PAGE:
The ALJ's decision contains the sequential analysis of the plaintiff's disability claim required by 20 C.F.R. § 416.924. First, the ALJ found that the plaintiff had not engaged in substantial and gainful activity. Second, the ALJ determined that the plaintiff's right Erb's Palsy is a severe impairment within the meaning of 20 C.F.R. § 416.924(c), since it is more than a slight abnormality and causes more than minimal functional limitations. The ALJ also found that the plaintiff's impairment satisfied the twelve-month duration requirement of the Social Security Act. However, based on the record medical evidence, the ALJ determined that the plaintiff's impairment did not meet or medically equal a listed impairment. Therefore, the ALJ considered whether the plaintiff had an impairment or combination of impairments that was functionally equivalent to the listed impairments. To determine this, the ALJ considered whether the plaintiff's impairment caused an extreme limitation of functioning in at least one domain of functioning or a marked limitation of functioning in at least two domains of functioning.

  The ALJ found that the plaintiff had no limitation of functioning in the following domains of functioning: (i) acquiring and using information; (ii) attending and completing tasks; (iii) interacting and relating with others; and (iv) health and physical well being. The ALJ also found that the plaintiff had a marked limitation in the domain of moving and manipulating objects and a less-than-marked limitation of functioning in the domain of caring for oneself. The ALJ's findings were supported by extensive medical evidence.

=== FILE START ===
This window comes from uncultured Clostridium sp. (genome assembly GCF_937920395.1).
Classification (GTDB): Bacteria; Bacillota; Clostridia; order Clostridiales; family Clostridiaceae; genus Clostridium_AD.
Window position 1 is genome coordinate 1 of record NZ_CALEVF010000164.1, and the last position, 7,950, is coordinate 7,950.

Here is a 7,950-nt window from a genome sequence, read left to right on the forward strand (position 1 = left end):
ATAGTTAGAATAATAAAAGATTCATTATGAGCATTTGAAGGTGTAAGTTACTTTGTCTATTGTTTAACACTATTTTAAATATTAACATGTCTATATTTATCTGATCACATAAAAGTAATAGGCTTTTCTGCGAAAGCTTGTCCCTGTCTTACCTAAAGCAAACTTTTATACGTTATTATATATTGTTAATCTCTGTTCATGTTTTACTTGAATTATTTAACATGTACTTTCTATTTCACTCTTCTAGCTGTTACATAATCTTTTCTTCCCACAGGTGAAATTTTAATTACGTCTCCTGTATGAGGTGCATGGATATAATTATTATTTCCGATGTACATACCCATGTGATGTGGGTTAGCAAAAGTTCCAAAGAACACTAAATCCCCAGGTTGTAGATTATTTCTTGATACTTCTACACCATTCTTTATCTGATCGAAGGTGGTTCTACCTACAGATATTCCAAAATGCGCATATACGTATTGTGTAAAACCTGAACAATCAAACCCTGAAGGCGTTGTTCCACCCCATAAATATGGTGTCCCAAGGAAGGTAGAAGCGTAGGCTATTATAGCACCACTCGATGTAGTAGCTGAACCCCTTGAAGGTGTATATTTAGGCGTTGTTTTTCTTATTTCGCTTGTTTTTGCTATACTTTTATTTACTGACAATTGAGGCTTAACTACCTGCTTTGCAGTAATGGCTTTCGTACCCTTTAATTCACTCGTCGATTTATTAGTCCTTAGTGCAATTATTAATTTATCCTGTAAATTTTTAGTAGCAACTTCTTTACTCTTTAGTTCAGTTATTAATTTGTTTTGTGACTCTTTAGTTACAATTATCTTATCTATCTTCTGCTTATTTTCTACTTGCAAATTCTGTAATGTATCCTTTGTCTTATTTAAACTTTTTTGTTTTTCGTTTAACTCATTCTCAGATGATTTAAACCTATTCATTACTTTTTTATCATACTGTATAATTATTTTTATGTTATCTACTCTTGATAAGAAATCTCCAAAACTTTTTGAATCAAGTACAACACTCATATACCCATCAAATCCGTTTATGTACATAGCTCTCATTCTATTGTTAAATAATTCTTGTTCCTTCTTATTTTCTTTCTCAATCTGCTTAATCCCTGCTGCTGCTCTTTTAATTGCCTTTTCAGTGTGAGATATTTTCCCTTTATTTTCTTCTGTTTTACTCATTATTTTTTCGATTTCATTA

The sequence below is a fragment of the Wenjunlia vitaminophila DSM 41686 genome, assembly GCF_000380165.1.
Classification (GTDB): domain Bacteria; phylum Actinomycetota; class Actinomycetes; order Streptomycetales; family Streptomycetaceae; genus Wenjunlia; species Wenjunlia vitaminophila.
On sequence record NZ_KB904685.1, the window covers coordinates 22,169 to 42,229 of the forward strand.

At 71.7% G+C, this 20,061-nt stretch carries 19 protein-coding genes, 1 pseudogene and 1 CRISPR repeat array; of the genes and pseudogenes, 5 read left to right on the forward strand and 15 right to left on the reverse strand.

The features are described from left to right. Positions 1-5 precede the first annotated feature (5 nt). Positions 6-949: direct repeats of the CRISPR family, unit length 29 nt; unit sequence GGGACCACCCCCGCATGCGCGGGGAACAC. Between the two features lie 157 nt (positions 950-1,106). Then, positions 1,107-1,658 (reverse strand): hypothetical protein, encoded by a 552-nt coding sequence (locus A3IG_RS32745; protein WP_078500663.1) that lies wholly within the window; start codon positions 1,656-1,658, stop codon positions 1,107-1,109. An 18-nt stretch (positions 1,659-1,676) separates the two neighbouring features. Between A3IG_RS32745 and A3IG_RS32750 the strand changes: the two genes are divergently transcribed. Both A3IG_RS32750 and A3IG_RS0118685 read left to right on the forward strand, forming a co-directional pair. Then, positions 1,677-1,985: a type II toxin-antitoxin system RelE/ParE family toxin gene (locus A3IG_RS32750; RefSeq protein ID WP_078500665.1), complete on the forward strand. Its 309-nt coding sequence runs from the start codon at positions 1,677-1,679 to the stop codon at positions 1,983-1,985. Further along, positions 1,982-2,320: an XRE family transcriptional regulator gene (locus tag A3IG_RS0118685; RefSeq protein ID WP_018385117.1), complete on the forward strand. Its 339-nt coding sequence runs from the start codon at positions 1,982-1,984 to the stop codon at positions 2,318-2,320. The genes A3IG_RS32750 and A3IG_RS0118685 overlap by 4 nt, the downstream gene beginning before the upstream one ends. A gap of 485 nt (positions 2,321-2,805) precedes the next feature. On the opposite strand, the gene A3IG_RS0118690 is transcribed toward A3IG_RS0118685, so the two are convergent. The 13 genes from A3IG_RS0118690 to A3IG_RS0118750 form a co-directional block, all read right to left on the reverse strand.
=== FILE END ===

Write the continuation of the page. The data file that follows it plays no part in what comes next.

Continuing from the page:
Based on his review of the record in this case, the ALJ determined that the plaintiff, despite her severe impairment, did not have an impairment that resulted in an extreme limitation in at least one domain of functioning or marked limitations in at least two domains of functioning. Therefore, the ALJ found that the plaintiff's impairment was not functionally equivalent to the listed impairments. Accordingly, the ALJ found that the plaintiff was not disabled within the meaning of the Social Security Act.

  The Court finds that the ALJ applied the appropriate legal standards in evaluating the plaintiff's disability claim. Therefore, in light of the substantial medical evidence supporting the ALJ's determination, no basis exists for setting it aside.

  IV. RECOMMENDATION

  For the reasons set forth above, I recommend that the defendant's motion for judgment on the pleadings be granted. V. FILING OF OBJECTIONS TO THIS REPORT AND RECOMMENDATION

  Pursuant to 28 U.S.C. § 636(b)(1) and Rule 72(b) of the Federal Rules of Civil Procedure, the parties shall have ten (10) days from service of this Report to file written objections. See also, Fed.R.Civ.P. 6. Such objections, and any responses to objections, shall be filed with the Clerk of Court, with courtesy copies delivered to the chambers of the Honorable Barbara S. Jones, 40 Centre Street, Room 2103, New York, New York, 10007, and to the chambers of the undersigned, 40 Centre Street, Room 540, New York, New York, 10007. Any requests for an extension of time for filing objections must be directed to Judge Jones. FAILURE TO FILE OBJECTIONS WITHIN TEN (10) DAYS WILL RESULT IN A WAIVER OF OBJECTIONS AND WILL PRECLUDE APPELLATE REVIEW. See Thomas v. Arn, 474 U.S. 140 (1985); IUE AFL-CIO Pension Fund v. Herrmann, 9 F.3d 1049, 1054 (2d Cir. 1993); Frank v. Johnson, 968 F.2d 298, 300 (2d Cir. 1992); Wesolek v. Canadair Ltd., 838 F.2d 55, 57-59 (2d Cir. 1988); McCarthy v. Manson, 714 F.2d 234, 237-38 (2d Cir. 1983).